Qualcomm Overhaul: $1.4 Billion Spending Cut, 15 Percent Layoff, Possible Breakup
Mobile chip giant Qualcomm (QCOM) said it will pare $1.4 billion from its $7.3 billion annual budget by cutting up to 4,500 jobs, mull splitting its chip and patent licensing businesses, add new directors, bump up shareholder returns, tie executive compensation to performance and adhere more closely to its technological knitting.
The company outlined its new grand plan, whose flavor was widely reported earlier this week, amid a sharp downturn in revenue and profit in its fiscal Q3. Sales fell 14 percent to $5.8 billion and earnings tumbled 47 percent to $1.2 billion or $0.73 a share, compared to the same time last year when the chip maker posted $2.2 billion, or $1.31 a share, in earnings on $6.8 billion in sales.
Qualcomm blamed the poor results on misestimation of demand in China and Samsung’s decision to use its own Exynos chip in its latest Galaxy S6 smartphone.
Qualcomm chief executive Steve Mollenkopf said that although the vendor’s sales, chip shipments and per share earnings were “within prior expectations,” its Strategic Realignment Plan, as the company is calling the overhaul, will “improve execution, enhance financial performance and drive profitable growth.”
Mollenkopf insisted that Qualcomm was not mortgaging its future, saying the vendor will allocate some $4 billion annually to R&D, including 5G mobile.
“We have been through industry transformations before and Qualcomm has always thrived coming out of them,” he said.
Still, the chip maker might as well have called its new blueprint the Jana plan for as closely as it maps to demands from the hedge fund, which earlier this year took a $2 billion stake in the company and has rattled management for changes.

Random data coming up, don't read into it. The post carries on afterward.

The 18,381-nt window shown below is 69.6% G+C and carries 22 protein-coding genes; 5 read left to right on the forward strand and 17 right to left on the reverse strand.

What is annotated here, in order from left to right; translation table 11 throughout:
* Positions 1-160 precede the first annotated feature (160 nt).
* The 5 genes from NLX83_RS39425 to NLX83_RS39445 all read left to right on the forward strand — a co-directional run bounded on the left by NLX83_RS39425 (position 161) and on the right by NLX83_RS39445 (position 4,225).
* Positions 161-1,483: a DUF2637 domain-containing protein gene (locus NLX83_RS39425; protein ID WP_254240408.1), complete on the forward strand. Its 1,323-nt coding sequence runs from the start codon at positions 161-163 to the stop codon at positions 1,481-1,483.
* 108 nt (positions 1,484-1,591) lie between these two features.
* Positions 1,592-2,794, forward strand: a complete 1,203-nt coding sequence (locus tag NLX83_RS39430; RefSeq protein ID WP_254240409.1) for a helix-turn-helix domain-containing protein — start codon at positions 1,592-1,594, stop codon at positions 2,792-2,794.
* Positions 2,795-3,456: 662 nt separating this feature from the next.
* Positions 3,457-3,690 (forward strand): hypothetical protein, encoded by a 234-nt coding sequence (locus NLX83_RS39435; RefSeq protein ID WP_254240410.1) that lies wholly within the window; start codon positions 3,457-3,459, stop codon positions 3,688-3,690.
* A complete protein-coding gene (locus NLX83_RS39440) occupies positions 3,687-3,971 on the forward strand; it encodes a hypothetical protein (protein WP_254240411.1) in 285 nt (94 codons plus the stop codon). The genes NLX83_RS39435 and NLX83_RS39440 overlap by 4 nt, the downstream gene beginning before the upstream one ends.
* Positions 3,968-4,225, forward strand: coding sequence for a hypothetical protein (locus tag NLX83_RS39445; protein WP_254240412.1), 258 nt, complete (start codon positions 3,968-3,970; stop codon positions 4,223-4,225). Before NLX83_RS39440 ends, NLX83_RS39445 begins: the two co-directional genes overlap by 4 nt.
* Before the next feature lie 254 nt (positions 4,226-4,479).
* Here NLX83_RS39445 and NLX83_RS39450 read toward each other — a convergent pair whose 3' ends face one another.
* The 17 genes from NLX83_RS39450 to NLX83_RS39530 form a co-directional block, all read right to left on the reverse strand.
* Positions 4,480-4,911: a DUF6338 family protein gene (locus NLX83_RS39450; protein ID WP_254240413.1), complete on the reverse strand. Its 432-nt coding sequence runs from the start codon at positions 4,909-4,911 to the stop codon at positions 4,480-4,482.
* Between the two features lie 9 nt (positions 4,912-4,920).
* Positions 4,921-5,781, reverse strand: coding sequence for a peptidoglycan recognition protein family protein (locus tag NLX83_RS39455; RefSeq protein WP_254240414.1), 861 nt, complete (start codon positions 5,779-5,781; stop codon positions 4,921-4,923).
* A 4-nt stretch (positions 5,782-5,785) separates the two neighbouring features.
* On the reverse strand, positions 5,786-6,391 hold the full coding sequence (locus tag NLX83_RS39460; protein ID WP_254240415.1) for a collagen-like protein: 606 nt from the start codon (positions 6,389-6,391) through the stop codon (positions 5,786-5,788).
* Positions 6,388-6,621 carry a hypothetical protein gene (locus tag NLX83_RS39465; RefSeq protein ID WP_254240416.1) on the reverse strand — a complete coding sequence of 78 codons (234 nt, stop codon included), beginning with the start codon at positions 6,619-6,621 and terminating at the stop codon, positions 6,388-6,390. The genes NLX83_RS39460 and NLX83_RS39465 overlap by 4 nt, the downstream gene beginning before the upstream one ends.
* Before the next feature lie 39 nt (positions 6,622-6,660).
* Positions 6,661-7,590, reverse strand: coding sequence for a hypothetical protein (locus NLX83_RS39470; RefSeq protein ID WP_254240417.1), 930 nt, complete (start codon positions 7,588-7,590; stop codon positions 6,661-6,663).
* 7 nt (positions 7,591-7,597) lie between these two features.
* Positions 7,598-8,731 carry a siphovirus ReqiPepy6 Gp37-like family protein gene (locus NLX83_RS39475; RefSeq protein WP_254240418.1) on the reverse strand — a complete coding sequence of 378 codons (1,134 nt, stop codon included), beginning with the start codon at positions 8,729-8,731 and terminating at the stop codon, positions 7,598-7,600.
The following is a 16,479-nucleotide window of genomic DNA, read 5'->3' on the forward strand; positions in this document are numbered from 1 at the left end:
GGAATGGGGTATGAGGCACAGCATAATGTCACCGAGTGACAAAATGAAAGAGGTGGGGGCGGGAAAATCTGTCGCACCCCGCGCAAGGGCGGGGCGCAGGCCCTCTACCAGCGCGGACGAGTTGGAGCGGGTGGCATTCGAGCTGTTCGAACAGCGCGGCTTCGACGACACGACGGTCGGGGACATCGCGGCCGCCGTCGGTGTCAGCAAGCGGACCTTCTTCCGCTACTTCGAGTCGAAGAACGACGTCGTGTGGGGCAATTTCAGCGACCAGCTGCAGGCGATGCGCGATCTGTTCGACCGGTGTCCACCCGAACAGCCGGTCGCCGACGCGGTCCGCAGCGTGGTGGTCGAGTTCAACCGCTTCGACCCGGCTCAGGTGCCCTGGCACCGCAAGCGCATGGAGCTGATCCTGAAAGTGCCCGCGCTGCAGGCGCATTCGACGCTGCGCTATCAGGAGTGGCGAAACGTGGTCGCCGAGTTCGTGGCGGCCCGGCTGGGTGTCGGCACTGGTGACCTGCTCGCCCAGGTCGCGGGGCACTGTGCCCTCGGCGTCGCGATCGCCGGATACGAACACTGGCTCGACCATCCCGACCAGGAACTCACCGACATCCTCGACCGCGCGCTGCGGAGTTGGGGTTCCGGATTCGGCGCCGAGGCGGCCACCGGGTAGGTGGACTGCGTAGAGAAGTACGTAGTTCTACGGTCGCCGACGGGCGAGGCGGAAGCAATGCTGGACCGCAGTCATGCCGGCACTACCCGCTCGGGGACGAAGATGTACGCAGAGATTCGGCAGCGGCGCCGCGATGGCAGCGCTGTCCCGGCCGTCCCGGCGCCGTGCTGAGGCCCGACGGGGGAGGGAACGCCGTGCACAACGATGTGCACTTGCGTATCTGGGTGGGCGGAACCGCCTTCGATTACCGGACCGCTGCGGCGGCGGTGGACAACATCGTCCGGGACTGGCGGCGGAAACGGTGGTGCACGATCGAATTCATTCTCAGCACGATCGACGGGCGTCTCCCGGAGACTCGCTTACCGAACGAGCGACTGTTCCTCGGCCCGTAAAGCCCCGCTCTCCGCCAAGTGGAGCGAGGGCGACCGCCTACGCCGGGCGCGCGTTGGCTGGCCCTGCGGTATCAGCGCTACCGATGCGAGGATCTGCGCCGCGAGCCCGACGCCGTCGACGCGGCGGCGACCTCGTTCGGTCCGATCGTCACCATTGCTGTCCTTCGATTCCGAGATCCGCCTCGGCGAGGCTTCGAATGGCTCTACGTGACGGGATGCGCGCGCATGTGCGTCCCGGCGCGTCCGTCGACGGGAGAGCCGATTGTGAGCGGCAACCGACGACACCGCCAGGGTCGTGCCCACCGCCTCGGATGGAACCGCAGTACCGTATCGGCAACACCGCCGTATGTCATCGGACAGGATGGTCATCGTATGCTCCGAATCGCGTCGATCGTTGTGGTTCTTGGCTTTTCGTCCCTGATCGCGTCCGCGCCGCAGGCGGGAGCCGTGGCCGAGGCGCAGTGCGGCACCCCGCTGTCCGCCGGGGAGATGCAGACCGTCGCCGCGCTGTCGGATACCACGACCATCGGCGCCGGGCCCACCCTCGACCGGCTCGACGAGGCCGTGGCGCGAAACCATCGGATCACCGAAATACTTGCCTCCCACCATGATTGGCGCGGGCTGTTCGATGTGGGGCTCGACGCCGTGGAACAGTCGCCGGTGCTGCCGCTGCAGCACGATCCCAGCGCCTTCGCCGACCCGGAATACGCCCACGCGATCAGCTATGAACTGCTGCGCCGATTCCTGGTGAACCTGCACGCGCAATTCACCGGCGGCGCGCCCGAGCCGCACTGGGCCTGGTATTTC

Jana wanted Qualcomm to change up its board, and the vendor, which allowed that the two had been in so-called constructive talks, followed through by naming Mark McLaughlin, Palo Alto Networks (PANW) chief executive, and Tony Vinciquerra, a senior adviser to private-equity firm TPG, to its board. Qualcomm also pledged to name a director endorsed by Jana to the board.
In addition, Jana wanted Qualcomm to take another look at splitting its cash-cow chip business from its patent licensing operation, overhaul executive compensation and slash costs, all of which the vendor rubber-stamped.
No wonder Barry Rosenstein, Jana’s founder, described Qualcomm’s plan as “bold steps.”
Qualcomm projected sales of 170 million to 190 million chips in its FQ4, ending September 30, ranging between 19 percent to 28 percent less than at the same time last year and short of analysts’ expectations, prompting the question about whether the market is slowing or Qualcomm is ceding share to rivals.